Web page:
|Friday, June 13, 1997 :: History :: 11377 Views ::
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The Mettco Club building was also erected facing Casino Park in the years before World War I The three-story building on Nolins (165th) Avenue was designed by Sanford White. It had a huge front porch with overhead awning and a second porch outside the second story. Tennis courts were built north of the building and a flag pole and flower garden placed out front.
The Mettco Club became a regular stop during the Ramblersville Mardi Gras, which was highlighted by a costumed parade of boats and residents along Hawtree Creek to The Casino (where one's thirst would be quenched) and back, with a stop at the Mettco Club (probably for more refreshments) in between.
The Mettco Club was sold in the 1920s to the Yokohama Bank and it was turned into the Japanese -American Club, where Japanese employees of the bank in New York could go for recreation and clean fresh air
A good number of folks of Japanese ancestry had settled near the bay since the 19th century. Expert farmers, they were among the many folks who operated farms and nurseries in the local area. Notable among them was George "Tet " Fuchigami, on Old South (Albert) Road in Aqueduct. George's huge farm was gradually diminished as land had to be ceded for the construction of the Belt Parkway; the family continued their nursery into the 1980s.
The Japanese-American Club would be closed following the attack on Pearl Harbor It has long been rumored locally that a number of members of the club resisted government efforts to place them in camps during World War II and hid out on the weedy islands of Jamaica Bay, getting fresh water and supplies from friendly locals. Readers with further information on this subject are urged to come forward.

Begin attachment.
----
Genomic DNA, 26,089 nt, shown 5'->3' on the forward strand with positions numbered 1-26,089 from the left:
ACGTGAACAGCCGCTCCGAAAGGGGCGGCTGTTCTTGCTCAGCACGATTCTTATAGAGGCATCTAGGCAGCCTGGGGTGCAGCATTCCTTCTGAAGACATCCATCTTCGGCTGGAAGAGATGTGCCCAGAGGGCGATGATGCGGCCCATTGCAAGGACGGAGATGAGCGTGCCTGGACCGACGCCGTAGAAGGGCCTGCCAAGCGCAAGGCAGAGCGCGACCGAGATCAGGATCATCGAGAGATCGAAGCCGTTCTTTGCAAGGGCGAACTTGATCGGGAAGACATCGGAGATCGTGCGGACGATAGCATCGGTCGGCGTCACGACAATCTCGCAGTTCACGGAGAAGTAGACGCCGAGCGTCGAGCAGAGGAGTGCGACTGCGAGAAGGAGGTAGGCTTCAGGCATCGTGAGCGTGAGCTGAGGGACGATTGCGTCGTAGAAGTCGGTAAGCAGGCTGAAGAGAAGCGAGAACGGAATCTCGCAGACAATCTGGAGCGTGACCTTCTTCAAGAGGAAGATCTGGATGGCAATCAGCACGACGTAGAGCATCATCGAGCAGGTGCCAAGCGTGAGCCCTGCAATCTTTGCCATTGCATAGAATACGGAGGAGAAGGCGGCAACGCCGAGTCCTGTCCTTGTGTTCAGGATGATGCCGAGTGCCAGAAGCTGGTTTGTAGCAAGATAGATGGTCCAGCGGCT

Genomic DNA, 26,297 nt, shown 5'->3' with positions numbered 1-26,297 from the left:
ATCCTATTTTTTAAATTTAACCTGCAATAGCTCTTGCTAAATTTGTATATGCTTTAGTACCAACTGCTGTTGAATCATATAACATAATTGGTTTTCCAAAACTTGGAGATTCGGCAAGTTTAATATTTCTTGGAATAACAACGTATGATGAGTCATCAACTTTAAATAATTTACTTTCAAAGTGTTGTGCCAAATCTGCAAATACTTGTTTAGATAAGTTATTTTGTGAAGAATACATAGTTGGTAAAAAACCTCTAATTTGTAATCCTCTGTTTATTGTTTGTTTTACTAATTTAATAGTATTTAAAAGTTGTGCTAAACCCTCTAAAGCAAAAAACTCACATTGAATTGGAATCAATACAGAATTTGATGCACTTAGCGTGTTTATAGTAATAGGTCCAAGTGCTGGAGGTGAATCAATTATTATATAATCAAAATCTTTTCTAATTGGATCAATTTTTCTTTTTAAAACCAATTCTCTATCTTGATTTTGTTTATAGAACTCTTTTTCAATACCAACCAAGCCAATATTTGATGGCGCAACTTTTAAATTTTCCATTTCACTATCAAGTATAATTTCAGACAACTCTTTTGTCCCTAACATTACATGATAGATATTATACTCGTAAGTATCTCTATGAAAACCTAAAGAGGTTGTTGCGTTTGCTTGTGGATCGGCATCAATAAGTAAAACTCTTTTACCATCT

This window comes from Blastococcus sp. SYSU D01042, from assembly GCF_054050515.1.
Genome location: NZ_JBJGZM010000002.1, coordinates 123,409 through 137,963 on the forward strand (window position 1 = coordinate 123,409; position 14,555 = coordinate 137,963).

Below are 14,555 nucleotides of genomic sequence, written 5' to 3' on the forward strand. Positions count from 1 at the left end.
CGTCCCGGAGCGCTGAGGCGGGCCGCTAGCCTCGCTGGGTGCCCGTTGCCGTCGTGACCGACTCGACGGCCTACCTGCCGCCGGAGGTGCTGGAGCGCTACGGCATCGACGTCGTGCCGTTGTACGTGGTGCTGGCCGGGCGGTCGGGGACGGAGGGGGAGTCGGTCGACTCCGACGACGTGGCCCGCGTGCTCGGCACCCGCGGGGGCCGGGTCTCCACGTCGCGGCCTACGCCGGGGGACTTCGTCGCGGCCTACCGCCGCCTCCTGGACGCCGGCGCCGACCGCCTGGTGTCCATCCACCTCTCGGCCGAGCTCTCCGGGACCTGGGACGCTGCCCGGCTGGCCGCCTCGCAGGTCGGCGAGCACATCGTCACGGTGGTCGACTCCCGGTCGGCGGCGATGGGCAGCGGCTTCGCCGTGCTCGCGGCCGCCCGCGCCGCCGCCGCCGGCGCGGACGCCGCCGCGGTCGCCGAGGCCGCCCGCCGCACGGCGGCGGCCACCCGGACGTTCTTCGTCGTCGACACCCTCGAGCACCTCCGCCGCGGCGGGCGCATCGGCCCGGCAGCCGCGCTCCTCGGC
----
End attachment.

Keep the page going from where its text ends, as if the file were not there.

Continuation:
After the Second World War the Mettco, building became the Howard Beach Jewish Center, with tennis courts. Meier Kahane was the Rabbi there in the 1950s. The building was removed in the early 1960s and replaced with houses.
In the decade before World War I the U.S. Navy contracted dredging for a proposed submarine base within Jamaica Bay. Naval dredging gave Howard even more sand for the tip of his beach. Sand was pumped ashore through twelve-inch pipes onto West Hamilton Beach, then being developed.
William A. Hamilton, a Queens Engineer and Realtor As quickly as it started the project seemed to be cancelled or moved elsewhere. Hamilton was very pleased with all the deposited sand despite the lack of any submarines.
The Shellbank Canal was also dug out of the marsh at this time. This huge, man-made trench was a mile long, three hundred feet wide and ninety feet deep upon its completion. It's banks were suddenly beaches and folks swam at the 95th St. beach (just below 158th Ave.) into the late 1950s. The sand dredged from the marsh to build Shellbank Canal was dumped to the west, raising the land that would later support Cross Bay Blvd. from the high tides.